Go Walk: The Grand Canal Way, Hazelhatch to Sallins, Co Kildare
The Grand Canal Way, Hazelhatch to Sallins, Co Kildare
Start: Hazlehatch Bridge, 600m from Hazelhatch and Celbridge rail station.
The Grand Canal Way is a rarity in Ireland: a long-distance walk that’s almost entirely off-road, stretching from Adamstown in west Dublin to Shannon Harbour, Co Offaly.
The section between Hazelhatch and Sallins is a perfect microcosm of it – a half day’s walk between two towns serviced by a railway whose own history is entangled in that of the canal.
I set out from Hazelhatch, where houseboats line the channel. This must be Dublin’s most chaotic and inspiriting row of homes: the barges are cream, red and highlighter blue, fat and slim, tall and squat. The towpath is decorated with bicycles, tables, old kayaks, wheelie bins, solar panels and wooden sculptures. Smoke rises from their chimneys, but nobody emerges from below deck, so I walk on.
Work began on the Grand Canal in 1756 in Clondalkin. But progress was slow, and it took more than two decades before the 20km channel to Sallins was open. Further west, the immense Bog of Allen almost sunk the project when clay walls built to support it failed. The Grand Canal finally reached the Shannon in 1803, but the age of fast rail travel was looming.
For those who normally walk the mountains or coast, the canal is an entirely different creature. While hillwalking is adventurous, canal-walking is ponderous – you needn’t worry about navigation or the terrain here, the towpath just carries you endlessly forwards. But our canals play a crucial ecological role, linking up rivers and lakes that would otherwise be isolated. And their landscape makes you pay attention for its subtler rewards, like a moorhen hiding in the sedges, or bubbles breaking on the water’s surface, perhaps released by a tench eating grubs on the floor of the canal.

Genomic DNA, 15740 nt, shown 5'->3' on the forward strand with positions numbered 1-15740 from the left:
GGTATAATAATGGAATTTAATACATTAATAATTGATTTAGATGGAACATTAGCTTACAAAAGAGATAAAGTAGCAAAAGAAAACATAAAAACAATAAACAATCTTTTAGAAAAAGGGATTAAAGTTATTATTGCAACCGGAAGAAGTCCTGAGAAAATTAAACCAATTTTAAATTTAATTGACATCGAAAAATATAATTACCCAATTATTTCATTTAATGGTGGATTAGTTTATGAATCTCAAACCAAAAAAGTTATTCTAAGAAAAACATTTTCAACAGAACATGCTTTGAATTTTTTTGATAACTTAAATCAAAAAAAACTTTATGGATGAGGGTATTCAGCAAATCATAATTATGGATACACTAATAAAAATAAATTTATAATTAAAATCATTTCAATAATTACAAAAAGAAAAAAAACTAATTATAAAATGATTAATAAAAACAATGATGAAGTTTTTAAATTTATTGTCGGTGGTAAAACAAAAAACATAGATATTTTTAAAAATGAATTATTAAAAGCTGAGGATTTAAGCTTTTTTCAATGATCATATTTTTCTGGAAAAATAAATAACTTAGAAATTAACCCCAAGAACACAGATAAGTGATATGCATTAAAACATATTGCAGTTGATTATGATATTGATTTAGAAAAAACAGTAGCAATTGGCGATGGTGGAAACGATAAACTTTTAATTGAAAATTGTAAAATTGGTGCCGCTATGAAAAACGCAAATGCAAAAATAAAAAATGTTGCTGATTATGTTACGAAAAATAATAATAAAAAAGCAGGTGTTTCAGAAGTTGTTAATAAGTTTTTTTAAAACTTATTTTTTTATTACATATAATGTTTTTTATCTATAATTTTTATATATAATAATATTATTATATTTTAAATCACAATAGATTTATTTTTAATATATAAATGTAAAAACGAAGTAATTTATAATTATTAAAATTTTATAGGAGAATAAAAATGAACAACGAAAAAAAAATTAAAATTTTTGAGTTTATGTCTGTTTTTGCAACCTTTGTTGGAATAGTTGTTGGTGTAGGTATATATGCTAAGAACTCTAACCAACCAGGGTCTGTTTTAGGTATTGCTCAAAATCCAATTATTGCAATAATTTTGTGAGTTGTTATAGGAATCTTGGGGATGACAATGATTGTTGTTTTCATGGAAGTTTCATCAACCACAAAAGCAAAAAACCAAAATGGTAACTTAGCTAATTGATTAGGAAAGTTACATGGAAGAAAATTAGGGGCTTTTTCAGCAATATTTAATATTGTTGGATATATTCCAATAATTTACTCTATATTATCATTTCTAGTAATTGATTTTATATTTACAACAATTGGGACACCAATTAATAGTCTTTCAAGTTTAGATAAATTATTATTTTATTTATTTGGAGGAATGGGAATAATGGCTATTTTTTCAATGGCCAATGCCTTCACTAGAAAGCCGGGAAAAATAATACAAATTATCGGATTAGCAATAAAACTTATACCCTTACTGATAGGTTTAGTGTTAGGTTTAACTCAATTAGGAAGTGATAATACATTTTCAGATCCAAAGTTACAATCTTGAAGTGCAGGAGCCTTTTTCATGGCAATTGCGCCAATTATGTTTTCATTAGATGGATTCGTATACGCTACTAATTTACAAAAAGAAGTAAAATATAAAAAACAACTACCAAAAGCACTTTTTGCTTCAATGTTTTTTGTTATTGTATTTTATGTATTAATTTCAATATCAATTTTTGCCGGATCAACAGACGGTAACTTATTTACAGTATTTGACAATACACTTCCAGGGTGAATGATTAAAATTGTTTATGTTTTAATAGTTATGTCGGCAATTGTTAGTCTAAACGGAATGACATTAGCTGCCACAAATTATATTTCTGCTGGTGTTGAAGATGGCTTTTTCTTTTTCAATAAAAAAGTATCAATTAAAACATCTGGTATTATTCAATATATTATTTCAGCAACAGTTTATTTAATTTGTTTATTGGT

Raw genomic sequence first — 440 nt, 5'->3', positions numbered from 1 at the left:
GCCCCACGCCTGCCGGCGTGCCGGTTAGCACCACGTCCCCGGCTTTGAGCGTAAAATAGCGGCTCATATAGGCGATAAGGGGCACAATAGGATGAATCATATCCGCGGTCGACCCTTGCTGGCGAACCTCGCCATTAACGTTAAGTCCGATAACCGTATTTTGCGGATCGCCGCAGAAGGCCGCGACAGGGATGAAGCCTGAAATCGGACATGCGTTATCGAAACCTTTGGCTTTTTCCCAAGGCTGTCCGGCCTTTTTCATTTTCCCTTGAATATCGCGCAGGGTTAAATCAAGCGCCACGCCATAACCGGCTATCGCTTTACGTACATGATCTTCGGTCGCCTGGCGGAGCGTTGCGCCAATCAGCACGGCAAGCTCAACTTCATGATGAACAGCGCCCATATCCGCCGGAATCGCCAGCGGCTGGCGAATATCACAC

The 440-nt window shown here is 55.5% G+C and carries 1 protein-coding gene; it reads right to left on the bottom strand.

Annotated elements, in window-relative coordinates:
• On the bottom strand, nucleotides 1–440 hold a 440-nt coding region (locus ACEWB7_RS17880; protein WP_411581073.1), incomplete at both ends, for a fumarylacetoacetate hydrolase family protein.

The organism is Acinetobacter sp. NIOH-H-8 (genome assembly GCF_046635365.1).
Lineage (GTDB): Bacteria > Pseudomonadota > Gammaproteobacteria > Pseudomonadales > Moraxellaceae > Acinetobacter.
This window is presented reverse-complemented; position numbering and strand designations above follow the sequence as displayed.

Like a forgotten thoroughfare it sneaks behind fields and country estates. It’s hidden from Kildare’s modern commuter towns, and has an architecture all of its own. I passed steep stone bridges, derelict lock-keeper’s cottages, and an old canal-side church and school at Ardclough. I walked by the old Lyons demesne, with its immense Georgian manor, and Oughterard, where Arthur Guinness is buried and Daniel O’Connell killed John D’Esterre in a pistol duel in 1815. Bring a map though: often these features are behind high walls or rows of ivy-wrapped trees.
About half way to Sallins, the light started to disintegrate. Colour drained from the landscape, leaving only the black trees and the shadows they cast on the inky water. Walking in the half-light was thrilling, though, and dead silent except when my presence sent terrified birds screaming from the trees.
Soon I passed under the railway bridge just before Sallins. The Grand Canal Company fought the building of the railways, and this bridge proved pivotal: once the Great Southern and Western Railway Company won the right to bridge the canal in the 1840s, the rail network could stretch out to Cork, Limerick and Galway. Just two decades later, the mass transport of people and goods on the canal was finished.